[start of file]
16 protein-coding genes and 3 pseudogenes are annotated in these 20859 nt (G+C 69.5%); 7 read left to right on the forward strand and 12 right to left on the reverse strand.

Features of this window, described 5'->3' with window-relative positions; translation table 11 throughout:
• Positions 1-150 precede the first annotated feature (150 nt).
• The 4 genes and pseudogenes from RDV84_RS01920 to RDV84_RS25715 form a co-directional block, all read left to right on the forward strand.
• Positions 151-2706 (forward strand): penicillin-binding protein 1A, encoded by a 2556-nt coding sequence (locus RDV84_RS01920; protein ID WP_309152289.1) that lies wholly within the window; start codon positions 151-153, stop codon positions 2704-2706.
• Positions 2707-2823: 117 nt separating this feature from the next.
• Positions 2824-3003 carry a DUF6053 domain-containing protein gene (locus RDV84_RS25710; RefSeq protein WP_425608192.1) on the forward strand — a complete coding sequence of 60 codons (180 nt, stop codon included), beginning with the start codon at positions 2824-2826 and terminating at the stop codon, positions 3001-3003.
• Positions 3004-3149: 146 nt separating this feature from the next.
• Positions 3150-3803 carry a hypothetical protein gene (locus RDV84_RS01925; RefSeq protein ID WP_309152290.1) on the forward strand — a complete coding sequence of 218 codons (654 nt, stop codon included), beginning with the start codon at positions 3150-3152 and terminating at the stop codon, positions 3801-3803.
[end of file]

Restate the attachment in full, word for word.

16 protein-coding genes and 3 pseudogenes are annotated in these 20859 nt (G+C 69.5%); 7 read left to right on the forward strand and 12 right to left on the reverse strand.

Features of this window, described 5'->3' with window-relative positions; translation table 11 throughout:
• Positions 1-150 precede the first annotated feature (150 nt).
• The 4 genes and pseudogenes from RDV84_RS01920 to RDV84_RS25715 form a co-directional block, all read left to right on the forward strand.
• Positions 151-2706 (forward strand): penicillin-binding protein 1A, encoded by a 2556-nt coding sequence (locus RDV84_RS01920; protein ID WP_309152289.1) that lies wholly within the window; start codon positions 151-153, stop codon positions 2704-2706.
• Positions 2707-2823: 117 nt separating this feature from the next.
• Positions 2824-3003 carry a DUF6053 domain-containing protein gene (locus RDV84_RS25710; RefSeq protein WP_425608192.1) on the forward strand — a complete coding sequence of 60 codons (180 nt, stop codon included), beginning with the start codon at positions 2824-2826 and terminating at the stop codon, positions 3001-3003.
• Positions 3004-3149: 146 nt separating this feature from the next.
• Positions 3150-3803 carry a hypothetical protein gene (locus RDV84_RS01925; RefSeq protein ID WP_309152290.1) on the forward strand — a complete coding sequence of 218 codons (654 nt, stop codon included), beginning with the start codon at positions 3150-3152 and terminating at the stop codon, positions 3801-3803.